On Saturday night, Cornell Cinema proved itself to be versatile and refined enough to host a Winter Formal Party. I have been to Cornell Cinema before, but I never imagined that it might lay out this sort of event. Yet as soon as I entered the doorway, I needed no longer to wonder. Four tables filled with food were the first sight to greet visitors. Having not eaten for two days prior (okay, maybe a bit of an exaggeration), this was a welcome sight indeed. The food itself was exquisite. From crackers to fruit to mini sandwiches, Cornell Cinema had it down. I personally had to get two of the meat shish kebabs. The pita chips were especially good with the humus and all the different dips and sauces provided the finishing touch. Eating that night reminded me of the scene from Ratatouille when Remy, the main rat, explains the sensation he gets when he eats — fireworks in his mouth! Drinks ranged from water to Guinness; the most popular drink available for purchase was Cabornet. There was plenty of space to walk around, and everyone was well-dressed for the night. Though it was a slightly older crowd, it only made for a classier evening. Maxwell Jacob Murphy ‘16 found it incredible that Cornell Cinema could be “transformed into a room where a party could be held,” a triumph that “really made it a special night unlike any other.”
The silent auction items were on display at the back end of the room, at the foot of the stage. There were a couple of movie posters, including one of Sean Connery as James Bond. There was a book that gave a glimpse of the behind-the-scenes world of the Life of Pi. There were also a couple of bottles of wine from local companies. On the actual stage, there were tables of even more food. All the desserts were there, and it was difficult to walk off the stage. There were plates of chocolate pastries and macaroons, along with your good old-fashioned brownies and cookies — but better.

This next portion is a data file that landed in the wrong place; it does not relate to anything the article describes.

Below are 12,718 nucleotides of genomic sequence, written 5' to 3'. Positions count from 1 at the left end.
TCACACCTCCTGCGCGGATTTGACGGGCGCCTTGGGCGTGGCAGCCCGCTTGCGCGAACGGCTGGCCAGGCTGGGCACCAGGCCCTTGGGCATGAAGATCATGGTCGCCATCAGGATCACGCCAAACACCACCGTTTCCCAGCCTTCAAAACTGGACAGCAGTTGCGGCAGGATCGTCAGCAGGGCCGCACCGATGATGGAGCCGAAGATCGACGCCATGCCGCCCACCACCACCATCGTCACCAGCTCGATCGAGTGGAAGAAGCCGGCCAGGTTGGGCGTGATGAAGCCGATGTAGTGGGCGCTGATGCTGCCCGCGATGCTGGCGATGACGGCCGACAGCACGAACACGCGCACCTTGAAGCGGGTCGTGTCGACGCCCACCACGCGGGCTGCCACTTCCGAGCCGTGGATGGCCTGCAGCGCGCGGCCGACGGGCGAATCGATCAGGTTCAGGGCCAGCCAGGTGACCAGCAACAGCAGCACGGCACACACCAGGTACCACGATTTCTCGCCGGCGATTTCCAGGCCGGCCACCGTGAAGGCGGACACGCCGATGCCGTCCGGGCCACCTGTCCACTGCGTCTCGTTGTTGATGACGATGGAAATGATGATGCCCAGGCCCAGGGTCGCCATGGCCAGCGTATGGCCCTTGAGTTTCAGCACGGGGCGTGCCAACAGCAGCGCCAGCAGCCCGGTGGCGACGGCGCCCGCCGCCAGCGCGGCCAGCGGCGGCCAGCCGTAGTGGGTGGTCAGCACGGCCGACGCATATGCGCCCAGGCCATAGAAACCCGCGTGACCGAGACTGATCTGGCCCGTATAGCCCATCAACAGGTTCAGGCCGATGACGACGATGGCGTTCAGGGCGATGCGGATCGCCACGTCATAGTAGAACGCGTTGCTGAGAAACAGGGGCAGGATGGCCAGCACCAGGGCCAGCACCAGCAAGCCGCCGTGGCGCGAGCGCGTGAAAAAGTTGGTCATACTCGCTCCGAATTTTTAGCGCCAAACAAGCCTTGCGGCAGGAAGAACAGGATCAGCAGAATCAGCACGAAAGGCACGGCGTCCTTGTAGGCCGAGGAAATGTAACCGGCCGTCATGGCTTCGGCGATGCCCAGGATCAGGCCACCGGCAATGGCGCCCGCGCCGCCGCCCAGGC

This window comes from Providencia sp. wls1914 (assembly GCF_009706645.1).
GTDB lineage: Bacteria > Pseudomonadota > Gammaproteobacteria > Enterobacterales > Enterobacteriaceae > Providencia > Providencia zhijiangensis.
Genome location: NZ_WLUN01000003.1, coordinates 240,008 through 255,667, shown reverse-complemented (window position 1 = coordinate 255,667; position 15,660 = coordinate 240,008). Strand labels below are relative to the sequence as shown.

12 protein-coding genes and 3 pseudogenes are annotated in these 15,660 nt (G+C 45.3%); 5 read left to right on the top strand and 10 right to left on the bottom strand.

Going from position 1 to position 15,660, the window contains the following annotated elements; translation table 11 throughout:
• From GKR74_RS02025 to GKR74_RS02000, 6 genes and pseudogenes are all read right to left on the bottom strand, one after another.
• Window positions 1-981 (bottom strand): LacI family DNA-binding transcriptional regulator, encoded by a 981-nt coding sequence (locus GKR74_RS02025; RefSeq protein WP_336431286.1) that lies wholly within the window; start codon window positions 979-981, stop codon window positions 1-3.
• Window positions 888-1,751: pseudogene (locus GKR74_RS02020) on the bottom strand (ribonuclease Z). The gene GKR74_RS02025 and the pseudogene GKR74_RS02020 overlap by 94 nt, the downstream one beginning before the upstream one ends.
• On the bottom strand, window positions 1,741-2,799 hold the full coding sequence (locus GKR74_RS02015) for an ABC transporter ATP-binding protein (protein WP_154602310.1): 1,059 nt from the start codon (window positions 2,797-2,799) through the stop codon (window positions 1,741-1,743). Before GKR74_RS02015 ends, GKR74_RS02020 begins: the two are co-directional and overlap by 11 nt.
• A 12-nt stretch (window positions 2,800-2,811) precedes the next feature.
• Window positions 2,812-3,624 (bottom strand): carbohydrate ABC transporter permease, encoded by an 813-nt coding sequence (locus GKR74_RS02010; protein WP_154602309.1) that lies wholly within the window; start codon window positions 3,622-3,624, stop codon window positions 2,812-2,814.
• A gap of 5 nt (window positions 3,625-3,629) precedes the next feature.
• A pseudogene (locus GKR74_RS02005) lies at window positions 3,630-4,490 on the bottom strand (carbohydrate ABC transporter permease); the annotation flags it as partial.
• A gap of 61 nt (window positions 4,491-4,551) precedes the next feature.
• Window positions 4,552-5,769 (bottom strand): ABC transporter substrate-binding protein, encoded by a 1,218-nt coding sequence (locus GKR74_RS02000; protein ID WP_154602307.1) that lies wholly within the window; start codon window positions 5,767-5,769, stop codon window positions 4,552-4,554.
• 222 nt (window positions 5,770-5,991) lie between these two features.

After nearly two hours of quiet conversation and passionate consumption of food, the silent auction and lottery prize winners were announced. There were about a dozen lottery prizes. Among them were movie posters and gift baskets. There was film poster signed by Robert Redford, and two liquor gift baskets from companies such as Ithaca Winery. I really wanted a gift basket.
At around 10 p.m., the movie finally started: 1973’s The Sting, featuring Paul Newman and Robert Redford. It was highly appropriate for the night, given its reminiscence of a former time when life was classier. In The Sting, Robert Redford’s character, Johnny Hooker, and his pal Luther Coleman portray con artists. After they unwittingly steal $11,000 from a man who ends being part of a mob, Coleman is killed and Hooker flees. He meets up with a man Coleman recommended prior to his death, Henry Gondorff (Paul Newman), who, in his glory days, was a great con artist. The two of them collaborate with three other men to exact revenge for Luther’s death by conning the mob leader, Doyle Lonnegan, a really scary Irish guy. The stakes are high, and the film presents twists and turns that allows the audience to appreciate a quality ’70s film. But the greatest twist of the night was that Cornell was able to put on such a good show.
Original Author: Danyoung Kim